Thomas Friedman had an interesting op ed today. He cited a recent McKinsey Study entitled The Economic Impact of the Achievement Gap in America’s Schools. I read his op ed, but thought to take a look at the summary of the McKinsey Study. It points out the potential for huge future improvement opportunity in the educational sector, if only that current opportunity may have been lost. It also discusses an important similarity between the education sector and the health care sector that is worth remark.
Before briefly discussing the McKinsey study, it uses a report, made a generation ago, “A Nation at Risk”, as a springboard. I just revisited that report this evening. I recall reading it in an undergraduate education (elective) class a long time ago. That 1983 report (by the National Commission on Excellence in Education presented to Secretary of Education) began:
Our Nation is at risk. Our once unchallenged preeminence in commerce, industry, science, and technological innovation is being overtaken by competitors throughout the world… History is not kind to idlers. The time is long past when American’s destiny was assured simply by an abundance of natural resources and inexhaustible human enthusiasm…We compete with them for international standing and markets, not only with products but also with the ideas of our laboratories and neighborhood workshops. America’s position in the world may once have been reasonably secure with only a few exceptionally well-trained men and women. It is no longer.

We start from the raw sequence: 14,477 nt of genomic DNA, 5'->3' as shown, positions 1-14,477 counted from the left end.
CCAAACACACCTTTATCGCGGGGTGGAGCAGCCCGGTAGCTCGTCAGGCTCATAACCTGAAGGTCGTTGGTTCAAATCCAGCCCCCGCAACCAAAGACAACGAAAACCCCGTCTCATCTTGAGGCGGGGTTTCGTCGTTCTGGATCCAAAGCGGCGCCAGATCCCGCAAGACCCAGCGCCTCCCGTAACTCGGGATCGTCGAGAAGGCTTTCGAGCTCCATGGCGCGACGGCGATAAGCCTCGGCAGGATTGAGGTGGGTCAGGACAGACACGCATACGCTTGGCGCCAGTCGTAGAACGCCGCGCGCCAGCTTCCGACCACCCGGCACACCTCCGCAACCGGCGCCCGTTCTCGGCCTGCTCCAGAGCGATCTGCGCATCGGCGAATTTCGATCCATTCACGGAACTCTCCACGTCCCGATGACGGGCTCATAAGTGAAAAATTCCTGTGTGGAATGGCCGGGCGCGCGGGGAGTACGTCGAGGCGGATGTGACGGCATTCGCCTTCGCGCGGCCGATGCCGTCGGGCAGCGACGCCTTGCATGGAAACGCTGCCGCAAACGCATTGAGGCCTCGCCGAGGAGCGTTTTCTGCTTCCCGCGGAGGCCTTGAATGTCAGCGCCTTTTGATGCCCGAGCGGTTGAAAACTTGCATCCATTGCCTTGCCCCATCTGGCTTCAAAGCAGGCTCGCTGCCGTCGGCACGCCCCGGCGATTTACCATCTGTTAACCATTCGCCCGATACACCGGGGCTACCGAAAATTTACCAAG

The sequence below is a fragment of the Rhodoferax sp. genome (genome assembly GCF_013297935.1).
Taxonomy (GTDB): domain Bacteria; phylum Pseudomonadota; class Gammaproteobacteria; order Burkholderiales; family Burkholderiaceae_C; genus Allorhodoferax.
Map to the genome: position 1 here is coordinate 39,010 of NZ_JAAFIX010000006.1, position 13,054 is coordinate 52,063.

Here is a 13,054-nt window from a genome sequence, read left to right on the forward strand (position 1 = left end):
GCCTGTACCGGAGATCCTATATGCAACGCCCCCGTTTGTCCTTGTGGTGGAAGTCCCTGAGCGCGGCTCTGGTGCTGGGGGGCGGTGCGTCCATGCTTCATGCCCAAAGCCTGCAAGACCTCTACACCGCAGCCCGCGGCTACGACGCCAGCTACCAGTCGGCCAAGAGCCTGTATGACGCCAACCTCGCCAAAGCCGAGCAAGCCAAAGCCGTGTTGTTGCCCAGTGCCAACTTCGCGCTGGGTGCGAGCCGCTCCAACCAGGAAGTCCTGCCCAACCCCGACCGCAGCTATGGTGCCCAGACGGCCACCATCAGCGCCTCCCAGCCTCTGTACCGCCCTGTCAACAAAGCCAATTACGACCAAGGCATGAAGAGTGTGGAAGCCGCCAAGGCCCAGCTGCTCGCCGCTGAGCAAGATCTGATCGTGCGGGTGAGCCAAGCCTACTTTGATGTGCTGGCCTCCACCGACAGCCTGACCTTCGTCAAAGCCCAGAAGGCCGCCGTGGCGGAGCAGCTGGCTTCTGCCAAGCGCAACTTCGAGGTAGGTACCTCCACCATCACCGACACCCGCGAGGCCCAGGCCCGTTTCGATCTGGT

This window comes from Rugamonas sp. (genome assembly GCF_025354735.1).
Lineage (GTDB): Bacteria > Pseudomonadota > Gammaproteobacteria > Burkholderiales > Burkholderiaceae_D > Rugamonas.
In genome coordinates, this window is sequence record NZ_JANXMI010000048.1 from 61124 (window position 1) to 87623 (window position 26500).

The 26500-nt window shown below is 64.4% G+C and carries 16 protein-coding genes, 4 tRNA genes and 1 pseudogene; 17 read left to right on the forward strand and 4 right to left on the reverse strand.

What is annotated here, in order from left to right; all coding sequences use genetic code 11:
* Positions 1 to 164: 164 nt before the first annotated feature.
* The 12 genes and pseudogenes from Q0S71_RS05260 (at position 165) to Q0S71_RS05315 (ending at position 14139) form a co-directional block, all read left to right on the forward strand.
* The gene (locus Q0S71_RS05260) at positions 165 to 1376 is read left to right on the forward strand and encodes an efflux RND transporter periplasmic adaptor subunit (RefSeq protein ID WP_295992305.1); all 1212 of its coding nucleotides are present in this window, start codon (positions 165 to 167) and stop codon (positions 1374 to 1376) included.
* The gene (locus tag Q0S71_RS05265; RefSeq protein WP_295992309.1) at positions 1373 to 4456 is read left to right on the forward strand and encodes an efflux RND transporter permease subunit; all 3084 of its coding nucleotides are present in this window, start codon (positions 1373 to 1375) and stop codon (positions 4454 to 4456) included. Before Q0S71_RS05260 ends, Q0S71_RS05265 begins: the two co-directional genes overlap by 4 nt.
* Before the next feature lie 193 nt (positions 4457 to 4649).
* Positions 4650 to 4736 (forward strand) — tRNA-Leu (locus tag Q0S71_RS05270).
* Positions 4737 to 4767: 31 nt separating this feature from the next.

This McKinsey study asks the question: if we had effectively acted in 1983 and closed the international, racial and class/economic gaps in US k-12 educuation, where would we be today? They stay away from the ‘moral’ and ‘equity’ component of fulfillment of some of the aspects of that old report’s recommendations and keep it at the level of national economic productivity. The answer is that if we had done better, we’d be, as a society, a lot richer.
We’re now in the midst of the greatest economic downturn in generations. Economists thinks that the current ‘Great Recession’ has depressed economic output of the United States by somewhere between $1T to $2T. If the McKinsey study analysis is to be believed, however, we are experiencing staggering lost opportunities in gross national product performance that surpass even those numbers. The study puts it this way:
[T]he international achievement gap is imposing on the US economy an invisible yet recurring economic loss [of $1.2T to $2.3T per year] that is greater than the output shortfall in what has been called the worst economic crisis since the Great Depression. In addition, the racial [gap of between $310B to $525B per year], income [gap of $400B to $670B per year], and system achievement gap [of $425B to $700B] all impose annual output shortfalls that are greater than what the nation experienced in the recession of 1981–82, the deepest downturn in the postwar period until now. In other words, the educational achievement gaps in the United States have created the equivalent of a permanent, deep recession in terms of the gap between actual and potential output in the economy.